When the Federal Reserve cuts interest rates, as they did in October for the third time in 2019; or raises them, as they did four times in 2018, it makes headlines. Where the Fed sets rates has an impact on how people invest and the rates at which they can borrow. It's big news and rightly so.

But what is the job of the Federal Reserve? When it move rates up or down, what is it trying to accomplish, and what information does it use to reach its decisions?

In the latest OpenMarkets Weekly, Jack Bouroudjian takes on the topic of the Federal Reserve's mandate, which covers two areas: price stability and growth.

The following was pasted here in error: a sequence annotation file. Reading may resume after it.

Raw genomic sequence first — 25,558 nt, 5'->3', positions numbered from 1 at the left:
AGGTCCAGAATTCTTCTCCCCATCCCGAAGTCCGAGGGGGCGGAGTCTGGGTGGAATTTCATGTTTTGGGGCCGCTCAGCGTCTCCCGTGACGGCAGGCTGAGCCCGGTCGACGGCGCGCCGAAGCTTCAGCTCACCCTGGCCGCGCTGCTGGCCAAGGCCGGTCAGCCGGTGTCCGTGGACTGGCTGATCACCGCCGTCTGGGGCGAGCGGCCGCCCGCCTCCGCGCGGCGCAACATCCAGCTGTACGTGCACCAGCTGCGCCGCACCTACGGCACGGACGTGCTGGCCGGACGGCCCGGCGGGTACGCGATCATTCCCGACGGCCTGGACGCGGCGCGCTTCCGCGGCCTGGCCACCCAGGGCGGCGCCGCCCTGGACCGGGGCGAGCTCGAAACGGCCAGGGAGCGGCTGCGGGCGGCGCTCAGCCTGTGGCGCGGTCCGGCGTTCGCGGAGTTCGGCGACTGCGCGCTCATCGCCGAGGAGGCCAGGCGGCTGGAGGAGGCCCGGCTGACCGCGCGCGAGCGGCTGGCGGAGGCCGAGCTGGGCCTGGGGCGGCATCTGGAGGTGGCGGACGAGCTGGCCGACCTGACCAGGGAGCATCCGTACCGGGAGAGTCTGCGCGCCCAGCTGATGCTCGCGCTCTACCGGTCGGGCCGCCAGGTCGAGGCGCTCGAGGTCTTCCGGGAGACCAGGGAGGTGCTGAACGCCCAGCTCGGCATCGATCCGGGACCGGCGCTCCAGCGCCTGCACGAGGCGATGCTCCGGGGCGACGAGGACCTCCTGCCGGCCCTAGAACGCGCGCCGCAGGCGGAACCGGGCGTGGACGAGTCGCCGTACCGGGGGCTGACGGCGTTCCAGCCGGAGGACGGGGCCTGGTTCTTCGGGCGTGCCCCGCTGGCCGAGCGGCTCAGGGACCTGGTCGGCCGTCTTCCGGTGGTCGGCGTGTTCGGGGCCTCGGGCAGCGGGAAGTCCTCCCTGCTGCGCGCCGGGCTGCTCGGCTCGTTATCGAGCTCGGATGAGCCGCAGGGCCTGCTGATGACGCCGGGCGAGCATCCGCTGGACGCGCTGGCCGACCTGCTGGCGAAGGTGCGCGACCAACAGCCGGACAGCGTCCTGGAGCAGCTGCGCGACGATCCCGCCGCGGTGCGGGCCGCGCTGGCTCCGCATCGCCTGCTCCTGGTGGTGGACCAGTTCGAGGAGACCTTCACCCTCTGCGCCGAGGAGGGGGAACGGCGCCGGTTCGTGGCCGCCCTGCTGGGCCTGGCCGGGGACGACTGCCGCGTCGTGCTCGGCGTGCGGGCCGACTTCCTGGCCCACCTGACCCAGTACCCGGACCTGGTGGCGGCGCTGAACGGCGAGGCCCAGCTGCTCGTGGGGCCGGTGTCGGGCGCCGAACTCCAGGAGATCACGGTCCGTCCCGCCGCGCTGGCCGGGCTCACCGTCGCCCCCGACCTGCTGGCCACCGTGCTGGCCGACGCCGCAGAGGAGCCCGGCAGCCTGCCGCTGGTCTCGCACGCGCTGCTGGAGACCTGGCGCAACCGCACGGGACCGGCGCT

Price stability includes the Fed's well known 2% inflation target. Growth is harder to measure since much of it involves fiscal policy, which includes recent news about taxes, tariffs and spending, says Jack.

Equally important to understand are the key indicators the Fed watches to gauge the health of the U.S. economy. These include the yield curve, consumer price index, producer price index and the personal consumption expenditures price index.

Understanding the Fed often means understanding the numbers behind their rate decisions.

"As we go forward, pay attention to the indicators which will drive Fed decisions. Between the readings on inflation and the yield curve, one can get a good grasp of future Fed actions," says Jack.

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